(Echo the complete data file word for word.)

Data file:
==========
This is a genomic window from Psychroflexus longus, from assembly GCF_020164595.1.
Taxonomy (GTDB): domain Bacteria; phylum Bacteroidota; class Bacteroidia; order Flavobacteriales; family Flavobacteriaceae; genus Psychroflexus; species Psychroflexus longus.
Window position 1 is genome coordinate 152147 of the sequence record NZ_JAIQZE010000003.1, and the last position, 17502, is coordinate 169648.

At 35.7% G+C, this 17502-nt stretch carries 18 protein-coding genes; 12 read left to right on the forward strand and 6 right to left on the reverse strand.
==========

This is a genomic window from Psychroflexus longus, from assembly GCF_020164595.1.
Taxonomy (GTDB): domain Bacteria; phylum Bacteroidota; class Bacteroidia; order Flavobacteriales; family Flavobacteriaceae; genus Psychroflexus; species Psychroflexus longus.
Window position 1 is genome coordinate 152147 of the sequence record NZ_JAIQZE010000003.1, and the last position, 17502, is coordinate 169648.

At 35.7% G+C, this 17502-nt stretch carries 18 protein-coding genes; 12 read left to right on the forward strand and 6 right to left on the reverse strand.